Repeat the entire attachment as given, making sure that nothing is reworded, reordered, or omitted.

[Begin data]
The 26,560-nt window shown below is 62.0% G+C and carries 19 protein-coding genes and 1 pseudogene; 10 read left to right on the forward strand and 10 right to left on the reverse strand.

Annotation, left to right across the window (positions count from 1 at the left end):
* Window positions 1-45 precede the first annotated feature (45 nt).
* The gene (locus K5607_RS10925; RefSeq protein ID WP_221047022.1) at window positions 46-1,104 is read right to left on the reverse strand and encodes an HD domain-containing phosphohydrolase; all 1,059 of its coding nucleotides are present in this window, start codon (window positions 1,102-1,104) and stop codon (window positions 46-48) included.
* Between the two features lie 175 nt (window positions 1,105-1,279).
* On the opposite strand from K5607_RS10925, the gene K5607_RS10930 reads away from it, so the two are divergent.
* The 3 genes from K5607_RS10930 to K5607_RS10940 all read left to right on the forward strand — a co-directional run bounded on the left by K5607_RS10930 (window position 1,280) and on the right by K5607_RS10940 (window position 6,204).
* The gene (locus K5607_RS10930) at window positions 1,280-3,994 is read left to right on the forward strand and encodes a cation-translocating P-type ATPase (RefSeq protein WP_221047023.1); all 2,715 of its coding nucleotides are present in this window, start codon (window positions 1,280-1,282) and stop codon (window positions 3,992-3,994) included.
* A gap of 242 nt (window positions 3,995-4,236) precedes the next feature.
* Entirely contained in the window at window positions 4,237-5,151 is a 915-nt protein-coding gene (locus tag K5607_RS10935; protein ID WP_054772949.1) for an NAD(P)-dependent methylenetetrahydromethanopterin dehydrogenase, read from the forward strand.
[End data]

The 26,560-nt window shown below is 62.0% G+C and carries 19 protein-coding genes and 1 pseudogene; 10 read left to right on the forward strand and 10 right to left on the reverse strand.

Annotation, left to right across the window (positions count from 1 at the left end):
* Window positions 1-45 precede the first annotated feature (45 nt).
* The gene (locus K5607_RS10925; RefSeq protein ID WP_221047022.1) at window positions 46-1,104 is read right to left on the reverse strand and encodes an HD domain-containing phosphohydrolase; all 1,059 of its coding nucleotides are present in this window, start codon (window positions 1,102-1,104) and stop codon (window positions 46-48) included.
* Between the two features lie 175 nt (window positions 1,105-1,279).
* On the opposite strand from K5607_RS10925, the gene K5607_RS10930 reads away from it, so the two are divergent.
* The 3 genes from K5607_RS10930 to K5607_RS10940 all read left to right on the forward strand — a co-directional run bounded on the left by K5607_RS10930 (window position 1,280) and on the right by K5607_RS10940 (window position 6,204).
* The gene (locus K5607_RS10930) at window positions 1,280-3,994 is read left to right on the forward strand and encodes a cation-translocating P-type ATPase (RefSeq protein WP_221047023.1); all 2,715 of its coding nucleotides are present in this window, start codon (window positions 1,280-1,282) and stop codon (window positions 3,992-3,994) included.
* A gap of 242 nt (window positions 3,995-4,236) precedes the next feature.
* Entirely contained in the window at window positions 4,237-5,151 is a 915-nt protein-coding gene (locus tag K5607_RS10935; protein ID WP_054772949.1) for an NAD(P)-dependent methylenetetrahydromethanopterin dehydrogenase, read from the forward strand.